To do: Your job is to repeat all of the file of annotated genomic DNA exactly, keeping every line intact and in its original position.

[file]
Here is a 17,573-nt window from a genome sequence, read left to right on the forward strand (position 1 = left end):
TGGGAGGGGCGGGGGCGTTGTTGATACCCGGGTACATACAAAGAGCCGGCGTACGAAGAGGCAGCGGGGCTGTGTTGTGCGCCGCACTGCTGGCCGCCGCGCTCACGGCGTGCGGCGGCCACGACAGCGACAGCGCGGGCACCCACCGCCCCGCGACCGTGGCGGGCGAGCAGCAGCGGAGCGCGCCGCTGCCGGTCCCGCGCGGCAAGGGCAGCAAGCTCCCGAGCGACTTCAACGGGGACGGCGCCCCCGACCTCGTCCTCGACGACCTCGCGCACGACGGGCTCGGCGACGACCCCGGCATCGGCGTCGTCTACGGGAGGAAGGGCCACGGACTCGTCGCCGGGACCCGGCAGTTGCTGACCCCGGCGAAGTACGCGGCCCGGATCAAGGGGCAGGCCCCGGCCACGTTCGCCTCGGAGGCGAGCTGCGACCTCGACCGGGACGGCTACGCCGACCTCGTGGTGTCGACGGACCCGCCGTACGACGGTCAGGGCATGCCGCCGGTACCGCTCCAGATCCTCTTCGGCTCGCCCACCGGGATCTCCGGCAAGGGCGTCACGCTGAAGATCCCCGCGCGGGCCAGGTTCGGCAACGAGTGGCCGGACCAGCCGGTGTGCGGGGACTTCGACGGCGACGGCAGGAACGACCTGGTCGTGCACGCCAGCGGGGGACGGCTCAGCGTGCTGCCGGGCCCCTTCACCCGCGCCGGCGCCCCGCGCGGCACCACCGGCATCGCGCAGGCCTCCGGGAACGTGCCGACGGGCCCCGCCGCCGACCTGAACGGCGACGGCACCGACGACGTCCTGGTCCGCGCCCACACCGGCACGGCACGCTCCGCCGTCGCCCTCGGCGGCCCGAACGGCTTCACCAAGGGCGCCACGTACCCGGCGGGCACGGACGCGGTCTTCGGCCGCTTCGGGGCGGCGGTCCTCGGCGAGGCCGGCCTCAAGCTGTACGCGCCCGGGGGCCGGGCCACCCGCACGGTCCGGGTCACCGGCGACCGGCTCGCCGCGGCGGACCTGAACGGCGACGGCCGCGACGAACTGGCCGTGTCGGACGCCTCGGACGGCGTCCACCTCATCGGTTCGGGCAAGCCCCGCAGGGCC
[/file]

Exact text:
Here is a 17,573-nt window from a genome sequence, read left to right on the forward strand (position 1 = left end):
TGGGAGGGGCGGGGGCGTTGTTGATACCCGGGTACATACAAAGAGCCGGCGTACGAAGAGGCAGCGGGGCTGTGTTGTGCGCCGCACTGCTGGCCGCCGCGCTCACGGCGTGCGGCGGCCACGACAGCGACAGCGCGGGCACCCACCGCCCCGCGACCGTGGCGGGCGAGCAGCAGCGGAGCGCGCCGCTGCCGGTCCCGCGCGGCAAGGGCAGCAAGCTCCCGAGCGACTTCAACGGGGACGGCGCCCCCGACCTCGTCCTCGACGACCTCGCGCACGACGGGCTCGGCGACGACCCCGGCATCGGCGTCGTCTACGGGAGGAAGGGCCACGGACTCGTCGCCGGGACCCGGCAGTTGCTGACCCCGGCGAAGTACGCGGCCCGGATCAAGGGGCAGGCCCCGGCCACGTTCGCCTCGGAGGCGAGCTGCGACCTCGACCGGGACGGCTACGCCGACCTCGTGGTGTCGACGGACCCGCCGTACGACGGTCAGGGCATGCCGCCGGTACCGCTCCAGATCCTCTTCGGCTCGCCCACCGGGATCTCCGGCAAGGGCGTCACGCTGAAGATCCCCGCGCGGGCCAGGTTCGGCAACGAGTGGCCGGACCAGCCGGTGTGCGGGGACTTCGACGGCGACGGCAGGAACGACCTGGTCGTGCACGCCAGCGGGGGACGGCTCAGCGTGCTGCCGGGCCCCTTCACCCGCGCCGGCGCCCCGCGCGGCACCACCGGCATCGCGCAGGCCTCCGGGAACGTGCCGACGGGCCCCGCCGCCGACCTGAACGGCGACGGCACCGACGACGTCCTGGTCCGCGCCCACACCGGCACGGCACGCTCCGCCGTCGCCCTCGGCGGCCCGAACGGCTTCACCAAGGGCGCCACGTACCCGGCGGGCACGGACGCGGTCTTCGGCCGCTTCGGGGCGGCGGTCCTCGGCGAGGCCGGCCTCAAGCTGTACGCGCCCGGGGGCCGGGCCACCCGCACGGTCCGGGTCACCGGCGACCGGCTCGCCGCGGCGGACCTGAACGGCGACGGCCGCGACGAACTGGCCGTGTCGGACGCCTCGGACGGCGTCCACCTCATCGGTTCGGGCAAGCCCCGCAGGGCC